The Boil! To a true bagel fanatic, this is simple - if it ain't boiled, it ain't a bagel! Boiling the bagel gives the bagel a crisper crust and a nice sheen.

When you pull the bagels out of the cooler for the last rest, you should set a pot of water on to boil. You want a nice rolling boil. As the water comes to a boil, put a cup of cold water near the pot, you may need it later. When the water is boiling, toss in a tablespoon of dry malt extract (available at homebrew supply houses) for each gallon of water. When the malt is added, the water may foam up and threaten to overflow the pot. If this happens, add the cup of cold water.

Drop the bagels into the water. Not so many that it crowds the pan - they need to be able to float around freely. And here's where things get interesting!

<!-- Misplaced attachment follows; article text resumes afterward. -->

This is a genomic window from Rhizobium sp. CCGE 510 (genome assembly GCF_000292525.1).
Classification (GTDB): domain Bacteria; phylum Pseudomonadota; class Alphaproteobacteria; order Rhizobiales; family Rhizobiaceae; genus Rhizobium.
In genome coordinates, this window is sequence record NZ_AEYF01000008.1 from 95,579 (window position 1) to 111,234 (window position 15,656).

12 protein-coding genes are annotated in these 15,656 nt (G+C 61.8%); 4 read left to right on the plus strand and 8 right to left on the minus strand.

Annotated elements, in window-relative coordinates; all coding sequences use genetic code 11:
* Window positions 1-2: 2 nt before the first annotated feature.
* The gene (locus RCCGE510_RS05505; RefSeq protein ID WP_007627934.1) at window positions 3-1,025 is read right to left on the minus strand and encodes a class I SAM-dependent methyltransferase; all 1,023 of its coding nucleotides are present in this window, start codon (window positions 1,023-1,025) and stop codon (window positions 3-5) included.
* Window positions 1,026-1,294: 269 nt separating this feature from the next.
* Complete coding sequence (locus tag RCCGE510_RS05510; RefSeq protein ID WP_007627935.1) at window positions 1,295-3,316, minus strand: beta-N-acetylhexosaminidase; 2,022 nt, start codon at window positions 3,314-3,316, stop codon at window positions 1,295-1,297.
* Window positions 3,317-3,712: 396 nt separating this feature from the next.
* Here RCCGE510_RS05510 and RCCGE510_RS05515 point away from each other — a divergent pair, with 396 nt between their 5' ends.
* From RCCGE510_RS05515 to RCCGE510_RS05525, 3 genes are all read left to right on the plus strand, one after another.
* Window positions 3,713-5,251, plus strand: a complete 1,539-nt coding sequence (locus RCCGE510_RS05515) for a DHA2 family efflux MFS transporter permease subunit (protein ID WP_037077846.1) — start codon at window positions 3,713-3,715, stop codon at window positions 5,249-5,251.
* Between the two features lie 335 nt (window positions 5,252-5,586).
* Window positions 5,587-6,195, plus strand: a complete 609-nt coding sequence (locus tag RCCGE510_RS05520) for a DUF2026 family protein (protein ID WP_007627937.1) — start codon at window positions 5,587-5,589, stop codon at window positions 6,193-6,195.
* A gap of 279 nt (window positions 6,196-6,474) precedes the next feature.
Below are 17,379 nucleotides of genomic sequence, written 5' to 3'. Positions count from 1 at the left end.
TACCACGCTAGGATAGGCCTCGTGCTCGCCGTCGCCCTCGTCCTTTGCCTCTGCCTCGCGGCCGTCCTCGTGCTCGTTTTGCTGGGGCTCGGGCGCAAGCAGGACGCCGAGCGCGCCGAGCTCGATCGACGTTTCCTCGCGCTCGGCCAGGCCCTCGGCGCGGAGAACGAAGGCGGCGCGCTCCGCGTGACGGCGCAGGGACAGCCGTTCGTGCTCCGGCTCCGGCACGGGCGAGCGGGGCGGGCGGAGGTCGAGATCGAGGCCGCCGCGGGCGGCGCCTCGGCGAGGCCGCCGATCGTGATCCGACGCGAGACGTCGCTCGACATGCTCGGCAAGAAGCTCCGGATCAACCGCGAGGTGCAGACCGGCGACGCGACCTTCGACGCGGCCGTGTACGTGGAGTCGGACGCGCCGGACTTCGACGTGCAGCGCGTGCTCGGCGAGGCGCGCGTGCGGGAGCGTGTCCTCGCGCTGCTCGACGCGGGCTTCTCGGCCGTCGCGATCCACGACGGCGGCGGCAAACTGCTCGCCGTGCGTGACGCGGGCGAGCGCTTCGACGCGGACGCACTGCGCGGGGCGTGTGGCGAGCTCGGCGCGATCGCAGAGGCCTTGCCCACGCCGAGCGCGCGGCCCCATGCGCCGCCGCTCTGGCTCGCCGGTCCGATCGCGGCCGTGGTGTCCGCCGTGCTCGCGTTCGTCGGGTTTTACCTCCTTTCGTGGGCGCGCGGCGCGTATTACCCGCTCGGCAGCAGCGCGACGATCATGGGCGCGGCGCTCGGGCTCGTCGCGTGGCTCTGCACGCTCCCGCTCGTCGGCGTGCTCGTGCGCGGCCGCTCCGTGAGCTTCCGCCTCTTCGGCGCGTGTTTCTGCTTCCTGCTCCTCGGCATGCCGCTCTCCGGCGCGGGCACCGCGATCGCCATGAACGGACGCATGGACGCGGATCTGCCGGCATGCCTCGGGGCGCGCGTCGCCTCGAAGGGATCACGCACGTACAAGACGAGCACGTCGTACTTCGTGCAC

• The bagels should sink. If they do not sink, they were allowed to rise too long at some stage. The bagels will probably be fine, though a bit light, but next time adjust the rise by...
    • Reducing the second rest, or the time between forming the bagels and retarding them, and/or
    • Reducing the temperature of the retarder, and/or
    • Reducing the time you are retarding the dough, and/or
    • Reducing the time in the third, and final, rest.
    • The most effective thing to change is the temperature of the retarder.
    • Take notes and only change one of these factors at a time until you get bagels that sink for just a bit.
  • The bagels may stick to the bottom of the pot, so you may need to nudge them with a utensil to let them float free.